What are some of the challenges that you face?
Getting some push back from organizations that require you to have a permanent space to participate in their events. I think this is changing though because of COVID restrictions and so many already well known galleries moving everything to online like we were before. Art Basel just opened up their applications saying they will temporarily get rid of the requirement for the gallery to have a permanent space, “provided they continue to stage their exhibitions”, which is exactly what we’ve been doing for over two years.

Do you have any specific do’s and don’ts for artists looking to submit their work to you?
DO: Follow the gallery, get to know our program and what we’re about before sending your materials, then send your CV and artwork images with your conceptual writing that backs it up, invite me to a studio visit

DON’T: Send a generic email asking if I want to see your images, or images without any explanation or how it would fit into the program, or tag me in your posts on Instagram without having established any prior relationship.

Do you have future plans for Superposition Gallery beyond what it is today?
I have my eyes on international fairs and pop ups.

Tuesday, January 19, 2021

Rebecca Potts of Teaching Artist Podcast

Rebecca Potts is the host of Teaching Artist Podcast, and co-coordinator of Play + Inspire Gallery and the Art Educators Lounge

As an artist, podcast host and curator, it seems you are quite dedicated to a life of creative expression. What are your first memories of feeling passionately towards the arts?

I spent my childhood lost in books and drawings. I read voraciously and wrote and drew stories of imaginary worlds. The dragons of Pern, wonders of Narnia, and a Wrinkle in Time filled my head. It was an escape. I remember saying I wanted to be an author/illustrator sometime in elementary school. Growing up in Montana in the ‘80’s and ‘90’s, I didn’t often see art except in books (this was pre-internet!), so I think books were my only career idea related to the arts. Somewhere along the way, my interest in writing waned and I just kept making art. In high school, I had the incredible opportunity to spend a summer at Harvard studying photography and expanding my world in a much bigger city than I’d ever known. I came home eager to continue and my amazing high school art teacher loaned me an enlarger that I used to set up a darkroom in my basement bathroom.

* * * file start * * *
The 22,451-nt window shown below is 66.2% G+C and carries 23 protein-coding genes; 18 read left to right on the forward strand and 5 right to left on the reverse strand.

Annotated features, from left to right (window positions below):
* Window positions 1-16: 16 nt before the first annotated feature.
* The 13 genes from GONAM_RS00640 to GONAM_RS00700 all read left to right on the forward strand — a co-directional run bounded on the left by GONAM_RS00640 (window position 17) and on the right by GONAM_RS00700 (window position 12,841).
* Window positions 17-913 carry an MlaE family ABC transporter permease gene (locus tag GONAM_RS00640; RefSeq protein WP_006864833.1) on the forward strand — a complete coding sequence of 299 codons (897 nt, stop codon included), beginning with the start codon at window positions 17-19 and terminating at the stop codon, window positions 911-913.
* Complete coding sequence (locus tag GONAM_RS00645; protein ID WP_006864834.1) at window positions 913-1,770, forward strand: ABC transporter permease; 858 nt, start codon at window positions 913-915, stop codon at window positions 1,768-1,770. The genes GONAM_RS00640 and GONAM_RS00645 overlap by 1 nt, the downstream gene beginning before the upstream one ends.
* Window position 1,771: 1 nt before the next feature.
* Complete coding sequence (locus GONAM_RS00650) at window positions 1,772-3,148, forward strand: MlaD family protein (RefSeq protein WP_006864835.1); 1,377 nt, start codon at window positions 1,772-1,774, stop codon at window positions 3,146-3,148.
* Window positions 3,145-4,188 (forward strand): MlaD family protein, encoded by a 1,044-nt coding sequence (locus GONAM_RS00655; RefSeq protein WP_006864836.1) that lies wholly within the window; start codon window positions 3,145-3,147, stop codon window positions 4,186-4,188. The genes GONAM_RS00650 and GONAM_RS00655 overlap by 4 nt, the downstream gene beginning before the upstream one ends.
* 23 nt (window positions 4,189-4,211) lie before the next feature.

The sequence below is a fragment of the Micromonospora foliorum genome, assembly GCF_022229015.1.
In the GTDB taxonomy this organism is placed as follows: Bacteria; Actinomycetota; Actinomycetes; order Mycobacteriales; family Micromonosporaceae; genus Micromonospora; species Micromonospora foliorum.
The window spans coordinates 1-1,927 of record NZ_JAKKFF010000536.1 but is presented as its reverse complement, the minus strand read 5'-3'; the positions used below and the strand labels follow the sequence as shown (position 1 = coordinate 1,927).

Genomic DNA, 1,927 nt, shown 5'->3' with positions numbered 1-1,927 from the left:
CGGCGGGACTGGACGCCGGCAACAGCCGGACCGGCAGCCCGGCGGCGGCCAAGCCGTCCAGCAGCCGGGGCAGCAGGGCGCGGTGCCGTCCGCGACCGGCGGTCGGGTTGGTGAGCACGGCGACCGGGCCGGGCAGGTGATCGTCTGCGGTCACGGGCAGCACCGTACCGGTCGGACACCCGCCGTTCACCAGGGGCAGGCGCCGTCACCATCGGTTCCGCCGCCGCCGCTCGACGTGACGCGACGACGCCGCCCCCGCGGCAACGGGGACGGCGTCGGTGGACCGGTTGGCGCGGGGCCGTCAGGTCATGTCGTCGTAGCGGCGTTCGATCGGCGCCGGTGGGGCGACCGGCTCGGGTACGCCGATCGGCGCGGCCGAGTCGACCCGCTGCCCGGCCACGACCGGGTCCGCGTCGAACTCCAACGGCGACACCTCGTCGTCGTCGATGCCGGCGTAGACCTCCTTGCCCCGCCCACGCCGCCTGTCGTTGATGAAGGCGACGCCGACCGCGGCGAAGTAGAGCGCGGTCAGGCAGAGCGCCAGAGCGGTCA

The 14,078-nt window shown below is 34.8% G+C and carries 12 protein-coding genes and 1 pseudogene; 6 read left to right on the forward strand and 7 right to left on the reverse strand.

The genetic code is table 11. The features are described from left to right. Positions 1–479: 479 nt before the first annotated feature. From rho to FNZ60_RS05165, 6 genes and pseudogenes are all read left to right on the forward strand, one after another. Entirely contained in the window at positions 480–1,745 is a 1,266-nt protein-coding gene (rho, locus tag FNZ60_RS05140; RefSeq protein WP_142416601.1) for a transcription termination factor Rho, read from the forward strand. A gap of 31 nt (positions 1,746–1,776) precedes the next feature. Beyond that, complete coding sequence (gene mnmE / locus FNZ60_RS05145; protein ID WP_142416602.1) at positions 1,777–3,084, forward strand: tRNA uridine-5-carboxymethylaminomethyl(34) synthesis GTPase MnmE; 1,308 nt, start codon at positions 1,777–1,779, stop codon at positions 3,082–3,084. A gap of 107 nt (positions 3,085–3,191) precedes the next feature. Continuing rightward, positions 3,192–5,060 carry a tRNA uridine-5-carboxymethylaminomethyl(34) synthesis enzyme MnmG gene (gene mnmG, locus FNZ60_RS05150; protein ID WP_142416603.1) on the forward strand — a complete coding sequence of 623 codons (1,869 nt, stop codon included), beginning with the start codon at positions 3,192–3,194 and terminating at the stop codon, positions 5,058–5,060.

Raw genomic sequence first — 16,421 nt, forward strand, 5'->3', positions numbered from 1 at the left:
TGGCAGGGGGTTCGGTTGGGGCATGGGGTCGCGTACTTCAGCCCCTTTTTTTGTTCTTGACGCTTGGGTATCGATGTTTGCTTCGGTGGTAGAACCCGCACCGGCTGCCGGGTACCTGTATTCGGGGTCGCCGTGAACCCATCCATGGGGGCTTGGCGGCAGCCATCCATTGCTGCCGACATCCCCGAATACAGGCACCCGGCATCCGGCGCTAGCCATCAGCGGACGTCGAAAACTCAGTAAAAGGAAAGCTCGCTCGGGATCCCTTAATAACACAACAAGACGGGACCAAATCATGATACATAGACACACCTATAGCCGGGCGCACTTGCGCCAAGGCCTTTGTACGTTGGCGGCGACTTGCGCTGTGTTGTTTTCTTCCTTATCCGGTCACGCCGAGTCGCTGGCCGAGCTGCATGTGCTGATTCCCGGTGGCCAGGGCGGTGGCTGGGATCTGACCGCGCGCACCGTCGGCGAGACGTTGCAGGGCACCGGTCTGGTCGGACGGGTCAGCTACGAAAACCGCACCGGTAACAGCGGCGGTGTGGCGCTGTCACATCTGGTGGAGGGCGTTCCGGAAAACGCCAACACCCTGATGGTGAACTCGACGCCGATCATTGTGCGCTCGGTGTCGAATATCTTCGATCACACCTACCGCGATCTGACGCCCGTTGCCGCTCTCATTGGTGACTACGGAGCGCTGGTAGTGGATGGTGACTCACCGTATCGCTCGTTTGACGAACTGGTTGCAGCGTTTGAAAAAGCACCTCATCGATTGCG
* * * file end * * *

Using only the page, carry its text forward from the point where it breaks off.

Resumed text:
When you did you first gain an interest in the relationship between one’s own creative expression and the teaching of arts to younger generations, and how did the idea to create a podcast on the subject come about?

My teaching career has been a bit of a winding road. I’ve taught off and on since college in settings ranging from 1-day workshops for adults to preschool classes. My family is full of teachers, so it always felt natural, but I pushed against it. As an idealistic 22-year-old, I worked as a community organizer through Americorps, focused on water quality issues. Then I joined the founding staff of a small school during the height of NYC’s “small school movement” in the early 2000’s. Being in NYC was incredible for the accessibility of contemporary art, but most of my time was devoted to working in an administrative role at the school, unrelated to art. I kept making art in my spare time and realized that I wanted to make art my full-time career.

I didn’t see being solely an artist as feasible financially, but kept avoiding the idea of becoming a K-12 art teacher. Instead, I got an MFA with the intention of becoming a professor. Even then, I saw the disparity in respect within the art world between professors and teachers. This disparity is one of the catalysts for starting Teaching Artist podcast… but I’ll come back to that.